Days of service: Community comes out to to celebrate presidential inauguration
SHEPHERDSTOWN — Over the weekend, Shepherdstown was a flurry of activity, as community members gathered together to celebrate the upcoming presidential inauguration with acts of service.
John Meeker, of Shepherdstown, spearheaded the organization of two Martin Luther King, Jr. Day of Service events, which were the Presidential Inaugural Committee’s recommended replacement for less pandemic-friendly celebrations this month. While the Martin Luther King, Jr. Day of Service traditionally takes place on Monday, the events encompassed the entire federal holiday’s extended weekend.
The longest event was the Gently Used Coat and New Sock Drive for the West Virginia Coalition to End Homelessness, held Friday through Monday in front of the Scarborough Library. The other event, a Window Parade for Canterbury Center, took place on Saturday afternoon.
“They’re stuck in their rooms, 24/7. They don’t get to see anyone — it’s really bad for them,” Meeker said of the Canterbury Center residents during the COVID-19 Pandemic. “Anything to add a little brightness in these dark times!”
According to Meeker, the events were inspired by suggestions from his friends. At the recommendation of Canterbury Center’s activities director, his friend, Shepherdstown Presbyterian Church Director of Campus Ministry and Youth Programs Morgan Sell, had held a Christmas parade around Canterbury Center in December, which inspired Saturday’s parade.
“It was nice to do something nice for the residents. You could tell they were very happy to see us,” Sell said on Saturday, as she joined in on her second window parade. “It was so nice to lift their spirits!
“When I saw John was doing this, I was so happy!” Sell said. “A lot of people can’t get to their doors and come outside. When a nursing home’s all one unit like this, you can really reach a lot of people in a short amount of time with a window parade.”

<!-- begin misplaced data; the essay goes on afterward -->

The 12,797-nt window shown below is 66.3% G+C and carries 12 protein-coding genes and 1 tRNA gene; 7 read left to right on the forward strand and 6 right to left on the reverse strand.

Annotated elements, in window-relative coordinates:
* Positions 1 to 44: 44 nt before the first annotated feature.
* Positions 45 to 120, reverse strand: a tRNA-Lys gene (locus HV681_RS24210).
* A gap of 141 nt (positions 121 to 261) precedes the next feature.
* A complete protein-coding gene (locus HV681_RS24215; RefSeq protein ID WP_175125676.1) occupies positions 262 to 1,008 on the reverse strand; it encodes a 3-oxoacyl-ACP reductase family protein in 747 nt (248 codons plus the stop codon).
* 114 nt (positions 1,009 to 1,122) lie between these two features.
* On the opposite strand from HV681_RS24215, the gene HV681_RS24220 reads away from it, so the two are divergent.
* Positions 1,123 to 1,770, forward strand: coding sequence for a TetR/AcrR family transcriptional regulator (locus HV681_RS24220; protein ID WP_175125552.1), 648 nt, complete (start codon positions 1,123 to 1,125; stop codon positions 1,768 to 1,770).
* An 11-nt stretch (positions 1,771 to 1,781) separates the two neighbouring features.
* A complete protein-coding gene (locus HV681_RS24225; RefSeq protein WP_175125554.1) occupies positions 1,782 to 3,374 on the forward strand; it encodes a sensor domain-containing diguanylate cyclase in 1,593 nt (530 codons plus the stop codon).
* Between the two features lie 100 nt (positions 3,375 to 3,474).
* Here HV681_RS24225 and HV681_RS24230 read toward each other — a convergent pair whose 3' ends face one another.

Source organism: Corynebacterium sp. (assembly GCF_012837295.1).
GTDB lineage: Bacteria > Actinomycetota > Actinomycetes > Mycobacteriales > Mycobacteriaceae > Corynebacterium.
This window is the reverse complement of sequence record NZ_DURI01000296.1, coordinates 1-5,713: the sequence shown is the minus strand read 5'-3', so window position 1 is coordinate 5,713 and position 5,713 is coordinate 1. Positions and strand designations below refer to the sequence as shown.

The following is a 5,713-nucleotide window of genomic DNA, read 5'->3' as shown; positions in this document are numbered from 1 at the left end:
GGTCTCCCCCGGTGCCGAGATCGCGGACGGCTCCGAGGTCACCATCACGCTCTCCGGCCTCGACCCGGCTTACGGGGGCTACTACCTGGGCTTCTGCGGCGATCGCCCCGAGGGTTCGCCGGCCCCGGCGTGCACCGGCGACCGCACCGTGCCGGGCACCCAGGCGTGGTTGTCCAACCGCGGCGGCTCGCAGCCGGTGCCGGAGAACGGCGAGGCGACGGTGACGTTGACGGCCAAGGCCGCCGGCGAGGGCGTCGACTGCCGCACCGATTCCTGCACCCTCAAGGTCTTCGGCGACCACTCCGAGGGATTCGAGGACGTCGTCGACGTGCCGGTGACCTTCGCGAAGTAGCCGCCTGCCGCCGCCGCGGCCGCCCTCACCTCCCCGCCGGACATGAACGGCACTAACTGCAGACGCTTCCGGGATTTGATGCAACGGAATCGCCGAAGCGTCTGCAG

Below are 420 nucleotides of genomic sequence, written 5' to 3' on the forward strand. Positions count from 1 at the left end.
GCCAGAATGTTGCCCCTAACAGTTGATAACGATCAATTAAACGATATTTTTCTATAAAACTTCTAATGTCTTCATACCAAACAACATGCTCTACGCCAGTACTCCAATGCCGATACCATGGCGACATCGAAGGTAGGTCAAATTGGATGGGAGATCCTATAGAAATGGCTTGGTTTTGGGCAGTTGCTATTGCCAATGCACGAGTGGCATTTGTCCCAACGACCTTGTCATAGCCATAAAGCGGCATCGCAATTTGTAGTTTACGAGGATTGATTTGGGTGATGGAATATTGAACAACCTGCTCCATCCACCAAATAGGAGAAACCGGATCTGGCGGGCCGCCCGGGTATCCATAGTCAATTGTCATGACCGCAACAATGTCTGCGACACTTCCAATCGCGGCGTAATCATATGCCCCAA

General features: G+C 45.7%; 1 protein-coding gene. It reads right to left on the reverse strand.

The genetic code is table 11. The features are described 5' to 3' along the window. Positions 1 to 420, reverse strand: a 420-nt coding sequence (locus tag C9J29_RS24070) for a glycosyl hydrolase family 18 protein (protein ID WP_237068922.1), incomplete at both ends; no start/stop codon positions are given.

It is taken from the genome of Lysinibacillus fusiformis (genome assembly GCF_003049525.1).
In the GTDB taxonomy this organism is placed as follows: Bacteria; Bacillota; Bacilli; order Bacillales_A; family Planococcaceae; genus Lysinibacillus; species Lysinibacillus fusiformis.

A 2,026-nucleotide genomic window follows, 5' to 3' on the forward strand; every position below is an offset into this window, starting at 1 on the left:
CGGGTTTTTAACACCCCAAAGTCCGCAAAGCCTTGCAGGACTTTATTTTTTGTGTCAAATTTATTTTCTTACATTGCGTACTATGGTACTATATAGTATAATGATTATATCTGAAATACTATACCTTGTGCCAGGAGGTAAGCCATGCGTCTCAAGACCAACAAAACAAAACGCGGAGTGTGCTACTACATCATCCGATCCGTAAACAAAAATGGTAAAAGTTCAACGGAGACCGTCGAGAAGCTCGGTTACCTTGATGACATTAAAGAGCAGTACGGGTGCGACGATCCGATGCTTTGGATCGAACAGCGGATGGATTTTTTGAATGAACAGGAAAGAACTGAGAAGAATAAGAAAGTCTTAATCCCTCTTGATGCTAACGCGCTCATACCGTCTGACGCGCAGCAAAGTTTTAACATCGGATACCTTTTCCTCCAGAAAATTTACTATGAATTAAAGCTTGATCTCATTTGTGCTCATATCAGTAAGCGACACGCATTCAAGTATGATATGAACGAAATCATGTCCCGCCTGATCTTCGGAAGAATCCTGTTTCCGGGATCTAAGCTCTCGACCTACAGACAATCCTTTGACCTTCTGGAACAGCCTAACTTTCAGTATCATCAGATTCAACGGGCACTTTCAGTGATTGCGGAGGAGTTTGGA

Just as with the Christmas parade, Saturday’s parade featured the participants joining together in song, accompanied by the sound of tambourines, maracas and Shepherdstown School of Music owner Sam Jannotta’s guitar.
According to Sell, joining in with a Day of Service event was a way for her and her fellow parade-goers to start out the new presidential term right.
“Anything we can do now to unite the people who are looking for hope and community-driven action!” Sell said. “Right now with COVID, we are essentially all in our own little bubbles. Because of this, it’s important to think of others. Walking parades around nursing homes provide a safe way to reach out to your community.”
One final Day of Service in Jefferson County was planned by Jefferson County Democrats — a fundraiser and food drive in Ranson on Monday afternoon for Jefferson County’s food banks.
“Our goal is to harness our collective efforts to make a large positive impact in our community,” the Jefferson County Democrats website said. “Thank you for your help making this happen!”